A: No, we carefully evaluated our portfolio and agreed on what we considered to be a fair price. We really didn’t want to give away the store for free. And who knows – sometimes life is funny – as we have now moved our lead candidate successfully through a phase 1 study, maybe we simply end up richer ourselves, because we did not place more shares?!? .

The DBI Portfolio Today and Options for the Future

Q: Let’s talk about your situation today. As you have focused your resources on your lead sepsis drug candidate, are the other projects of DBI AG dead now?

A: No, definitely not. But we do not have the resources to really push them forward at the moment. Accordingly, we try to do our best to keep these projects alive and advance them. However, because of the resources at hand, they are in some kind of waiting position while we focus on adrecizumab.

One option still is to have another capital increase, but this time not a public one. We are thinking about this and also about our ability to participate with our own money to keep our share in DBI AG. But no final decision has been made yet. And if we go for a capital increase, the money would most likely be used to advance adrecizumab into phase 2 and not for other projects.

Q: What is the status of your sepsis antibody product as of today?

A: We used the money from the capital increase and some of our own money to successfully complete a phase 1 study of adrecizumab and right now we receive a lot of interest from potential partners. At the moment we are actually discussing to raise more money – about €10m – to open up the option to move the product further into a phase 2 study. An early out-licensing or partnering agreement could also be an opportunity for us.

Q: Is it really possible to finance a phase 2 study on your own?

A: Again we are lucky, because of our indication. In a sepsis trial, you will know within a maximum of 12 days whether your drug works or not. It would be impossible for us to move into later phase research in areas like cardiovascular or metabolic diseases.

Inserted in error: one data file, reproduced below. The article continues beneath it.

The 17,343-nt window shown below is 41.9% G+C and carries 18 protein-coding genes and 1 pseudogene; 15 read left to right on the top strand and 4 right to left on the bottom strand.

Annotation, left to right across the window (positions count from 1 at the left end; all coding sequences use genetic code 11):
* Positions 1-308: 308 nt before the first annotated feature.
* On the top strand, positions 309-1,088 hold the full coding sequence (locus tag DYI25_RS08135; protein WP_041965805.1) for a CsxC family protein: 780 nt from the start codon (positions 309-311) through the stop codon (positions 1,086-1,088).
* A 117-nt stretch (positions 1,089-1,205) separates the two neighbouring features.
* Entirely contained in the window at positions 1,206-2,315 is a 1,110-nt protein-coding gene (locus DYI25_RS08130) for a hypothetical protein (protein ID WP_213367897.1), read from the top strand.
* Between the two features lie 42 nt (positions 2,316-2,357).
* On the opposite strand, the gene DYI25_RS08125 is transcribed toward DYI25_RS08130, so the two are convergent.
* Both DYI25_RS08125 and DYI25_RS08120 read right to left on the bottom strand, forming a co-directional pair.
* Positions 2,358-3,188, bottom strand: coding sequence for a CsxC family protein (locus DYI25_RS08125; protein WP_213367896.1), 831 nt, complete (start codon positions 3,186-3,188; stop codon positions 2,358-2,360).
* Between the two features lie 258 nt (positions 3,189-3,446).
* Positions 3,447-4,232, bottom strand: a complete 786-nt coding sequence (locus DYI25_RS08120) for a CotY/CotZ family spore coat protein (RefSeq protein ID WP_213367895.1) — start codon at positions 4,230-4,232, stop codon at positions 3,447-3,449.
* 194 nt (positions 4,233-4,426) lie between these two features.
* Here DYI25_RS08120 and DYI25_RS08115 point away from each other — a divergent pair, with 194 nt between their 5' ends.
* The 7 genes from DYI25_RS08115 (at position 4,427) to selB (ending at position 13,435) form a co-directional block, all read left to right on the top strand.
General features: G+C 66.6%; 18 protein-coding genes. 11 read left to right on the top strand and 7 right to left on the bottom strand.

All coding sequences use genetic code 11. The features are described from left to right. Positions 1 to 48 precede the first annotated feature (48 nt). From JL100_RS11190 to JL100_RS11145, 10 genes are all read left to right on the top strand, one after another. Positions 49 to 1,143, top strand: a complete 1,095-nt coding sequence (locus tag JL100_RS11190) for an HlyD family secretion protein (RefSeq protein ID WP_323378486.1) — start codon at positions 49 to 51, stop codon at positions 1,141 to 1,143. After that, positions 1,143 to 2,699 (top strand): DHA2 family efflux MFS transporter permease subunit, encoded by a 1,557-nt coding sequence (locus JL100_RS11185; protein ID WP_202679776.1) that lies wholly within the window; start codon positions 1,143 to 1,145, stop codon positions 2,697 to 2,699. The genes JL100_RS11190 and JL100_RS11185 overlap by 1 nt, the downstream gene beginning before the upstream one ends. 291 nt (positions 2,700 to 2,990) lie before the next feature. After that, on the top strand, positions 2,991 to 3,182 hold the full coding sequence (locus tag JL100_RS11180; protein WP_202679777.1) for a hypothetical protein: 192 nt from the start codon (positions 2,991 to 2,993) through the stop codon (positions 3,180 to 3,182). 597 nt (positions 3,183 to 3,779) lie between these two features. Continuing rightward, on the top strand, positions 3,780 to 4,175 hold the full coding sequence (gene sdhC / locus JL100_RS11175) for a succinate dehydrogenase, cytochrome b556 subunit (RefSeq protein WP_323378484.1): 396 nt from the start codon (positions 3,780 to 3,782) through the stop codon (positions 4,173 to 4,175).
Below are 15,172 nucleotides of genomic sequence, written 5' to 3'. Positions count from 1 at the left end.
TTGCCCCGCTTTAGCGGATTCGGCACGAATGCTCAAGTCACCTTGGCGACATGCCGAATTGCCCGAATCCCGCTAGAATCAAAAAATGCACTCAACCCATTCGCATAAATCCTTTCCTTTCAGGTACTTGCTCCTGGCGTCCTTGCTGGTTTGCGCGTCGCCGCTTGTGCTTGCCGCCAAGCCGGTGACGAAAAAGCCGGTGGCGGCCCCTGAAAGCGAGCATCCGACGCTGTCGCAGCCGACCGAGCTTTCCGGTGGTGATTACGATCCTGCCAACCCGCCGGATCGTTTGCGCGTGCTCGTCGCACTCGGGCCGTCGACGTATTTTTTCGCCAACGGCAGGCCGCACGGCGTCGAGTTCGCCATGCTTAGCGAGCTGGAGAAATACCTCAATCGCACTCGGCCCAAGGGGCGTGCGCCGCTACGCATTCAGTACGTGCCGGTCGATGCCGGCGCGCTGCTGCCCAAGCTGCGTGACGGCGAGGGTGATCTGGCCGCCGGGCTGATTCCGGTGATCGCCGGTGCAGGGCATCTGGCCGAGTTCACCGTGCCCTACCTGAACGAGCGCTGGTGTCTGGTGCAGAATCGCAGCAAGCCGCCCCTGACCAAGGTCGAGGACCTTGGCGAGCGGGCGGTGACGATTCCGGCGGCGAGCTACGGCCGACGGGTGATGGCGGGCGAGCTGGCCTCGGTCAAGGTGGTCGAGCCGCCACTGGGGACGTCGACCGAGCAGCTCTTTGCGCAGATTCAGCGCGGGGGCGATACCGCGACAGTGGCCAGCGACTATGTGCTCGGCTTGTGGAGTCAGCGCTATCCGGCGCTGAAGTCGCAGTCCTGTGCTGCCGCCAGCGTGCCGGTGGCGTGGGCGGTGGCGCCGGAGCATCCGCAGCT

Q: All options are open at the moment, right?

A: Yes, I think so.

Q: And as far as I am perceiving it, the industry today is open to do partnering and licensing deals at every stage of development – sometimes even pre-clinical. Five or six years ago everybody said at partnering conferences, that you need phase 2 data to really have big pharma consider a deal, but this changed totally.

A: Definitely. As I said, we now have a lot of interest for our drug candidate, and at a later state of maturity the appropriate decisions will be made.

Some Thoughts on How to Finance a Biotech Company in Europe?

Q: Dr. Wegener, given your experience with your latest capital increase of DBI AG as well as your prior history with BRAHMS, what are your thoughts about the financing options for biotech companies in Europe, and especially in Germany?

A: It is well known and much discussed that financing is a critical point for biotech ventures, and a very problematic point indeed in Europe and Germany. As everybody will tell you, money is all over the place in Europe, and for sure in Germany. So the funds are definitely available. But to get access to this money as a life science company is far from easy; especially when you are looking for conditions, that seem acceptable to you as a founder and entrepreneur.

Q: Why?

A: I think there are several reasons, including:

> There are few biotech/life science funds in Europe and these few funds find it difficult to raise capital.

> Most general investors have little or no biotech industry know-how and are often surprised by the long time span until a successful exit is possible.

> There is a lot of risk aversion with regard to high-risk investments in new product development.

> Tax regulations, especially with regard to the treatment of losses incurred, are not favourable.

> Venture capital (VC) is often not really helpful for young companies.

Q: Okay, let’s stop with your list, before it gets too long and start with your last point. Why is VC often not helpful for young life science companies?

A: The investment horizons most often do not really fit! VC firms must deliver for their investors within the time frame of the respective fund. This time frame is most likely not totally in line with the financing needs of the company. And the problem only multiplies with several VCs invested in one firm.